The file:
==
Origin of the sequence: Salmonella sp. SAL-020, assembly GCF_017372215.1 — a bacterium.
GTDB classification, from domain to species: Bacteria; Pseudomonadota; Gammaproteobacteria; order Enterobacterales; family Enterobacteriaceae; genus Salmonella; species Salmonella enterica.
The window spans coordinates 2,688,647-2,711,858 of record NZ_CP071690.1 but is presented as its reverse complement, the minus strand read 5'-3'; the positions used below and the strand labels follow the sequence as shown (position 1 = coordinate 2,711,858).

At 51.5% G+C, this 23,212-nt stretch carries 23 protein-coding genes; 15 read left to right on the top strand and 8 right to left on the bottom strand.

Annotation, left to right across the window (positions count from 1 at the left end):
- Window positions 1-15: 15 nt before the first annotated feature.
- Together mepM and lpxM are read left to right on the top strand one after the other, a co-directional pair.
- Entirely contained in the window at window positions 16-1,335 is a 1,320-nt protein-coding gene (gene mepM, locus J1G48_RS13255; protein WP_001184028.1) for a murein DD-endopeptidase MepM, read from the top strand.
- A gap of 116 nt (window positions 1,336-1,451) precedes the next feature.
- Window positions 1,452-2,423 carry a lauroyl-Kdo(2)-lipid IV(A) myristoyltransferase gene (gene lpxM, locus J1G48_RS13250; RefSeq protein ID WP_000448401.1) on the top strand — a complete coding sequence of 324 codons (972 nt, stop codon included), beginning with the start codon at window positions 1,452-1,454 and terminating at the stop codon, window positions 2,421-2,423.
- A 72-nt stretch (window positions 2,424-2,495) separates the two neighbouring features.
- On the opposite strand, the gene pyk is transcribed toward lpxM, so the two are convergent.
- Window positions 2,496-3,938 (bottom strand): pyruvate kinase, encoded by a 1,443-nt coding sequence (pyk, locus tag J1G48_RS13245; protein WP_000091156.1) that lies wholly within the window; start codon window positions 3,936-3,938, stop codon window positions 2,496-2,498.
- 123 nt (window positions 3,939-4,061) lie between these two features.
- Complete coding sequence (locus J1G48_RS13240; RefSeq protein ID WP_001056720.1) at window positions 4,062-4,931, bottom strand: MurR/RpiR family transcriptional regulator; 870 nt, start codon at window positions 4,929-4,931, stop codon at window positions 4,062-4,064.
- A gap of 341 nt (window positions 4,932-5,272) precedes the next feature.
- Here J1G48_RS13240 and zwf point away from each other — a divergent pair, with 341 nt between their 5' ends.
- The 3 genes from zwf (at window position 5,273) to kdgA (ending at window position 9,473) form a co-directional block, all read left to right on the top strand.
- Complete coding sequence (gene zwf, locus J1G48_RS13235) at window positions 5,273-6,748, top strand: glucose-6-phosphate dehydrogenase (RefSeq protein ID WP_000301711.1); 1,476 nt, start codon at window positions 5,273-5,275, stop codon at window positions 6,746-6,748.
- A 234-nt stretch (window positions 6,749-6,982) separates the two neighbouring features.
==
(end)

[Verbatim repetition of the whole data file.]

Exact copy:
Origin of the sequence: Salmonella sp. SAL-020, assembly GCF_017372215.1 — a bacterium.
GTDB classification, from domain to species: Bacteria; Pseudomonadota; Gammaproteobacteria; order Enterobacterales; family Enterobacteriaceae; genus Salmonella; species Salmonella enterica.
The window spans coordinates 2,688,647-2,711,858 of record NZ_CP071690.1 but is presented as its reverse complement, the minus strand read 5'-3'; the positions used below and the strand labels follow the sequence as shown (position 1 = coordinate 2,711,858).

At 51.5% G+C, this 23,212-nt stretch carries 23 protein-coding genes; 15 read left to right on the top strand and 8 right to left on the bottom strand.

Annotation, left to right across the window (positions count from 1 at the left end):
- Window positions 1-15: 15 nt before the first annotated feature.
- Together mepM and lpxM are read left to right on the top strand one after the other, a co-directional pair.
- Entirely contained in the window at window positions 16-1,335 is a 1,320-nt protein-coding gene (gene mepM, locus J1G48_RS13255; protein WP_001184028.1) for a murein DD-endopeptidase MepM, read from the top strand.
- A gap of 116 nt (window positions 1,336-1,451) precedes the next feature.
- Window positions 1,452-2,423 carry a lauroyl-Kdo(2)-lipid IV(A) myristoyltransferase gene (gene lpxM, locus J1G48_RS13250; RefSeq protein ID WP_000448401.1) on the top strand — a complete coding sequence of 324 codons (972 nt, stop codon included), beginning with the start codon at window positions 1,452-1,454 and terminating at the stop codon, window positions 2,421-2,423.
- A 72-nt stretch (window positions 2,424-2,495) separates the two neighbouring features.
- On the opposite strand, the gene pyk is transcribed toward lpxM, so the two are convergent.
- Window positions 2,496-3,938 (bottom strand): pyruvate kinase, encoded by a 1,443-nt coding sequence (pyk, locus tag J1G48_RS13245; protein WP_000091156.1) that lies wholly within the window; start codon window positions 3,936-3,938, stop codon window positions 2,496-2,498.
- 123 nt (window positions 3,939-4,061) lie between these two features.
- Complete coding sequence (locus J1G48_RS13240; RefSeq protein ID WP_001056720.1) at window positions 4,062-4,931, bottom strand: MurR/RpiR family transcriptional regulator; 870 nt, start codon at window positions 4,929-4,931, stop codon at window positions 4,062-4,064.
- A gap of 341 nt (window positions 4,932-5,272) precedes the next feature.
- Here J1G48_RS13240 and zwf point away from each other — a divergent pair, with 341 nt between their 5' ends.
- The 3 genes from zwf (at window position 5,273) to kdgA (ending at window position 9,473) form a co-directional block, all read left to right on the top strand.
- Complete coding sequence (gene zwf, locus J1G48_RS13235) at window positions 5,273-6,748, top strand: glucose-6-phosphate dehydrogenase (RefSeq protein ID WP_000301711.1); 1,476 nt, start codon at window positions 5,273-5,275, stop codon at window positions 6,746-6,748.
- A 234-nt stretch (window positions 6,749-6,982) separates the two neighbouring features.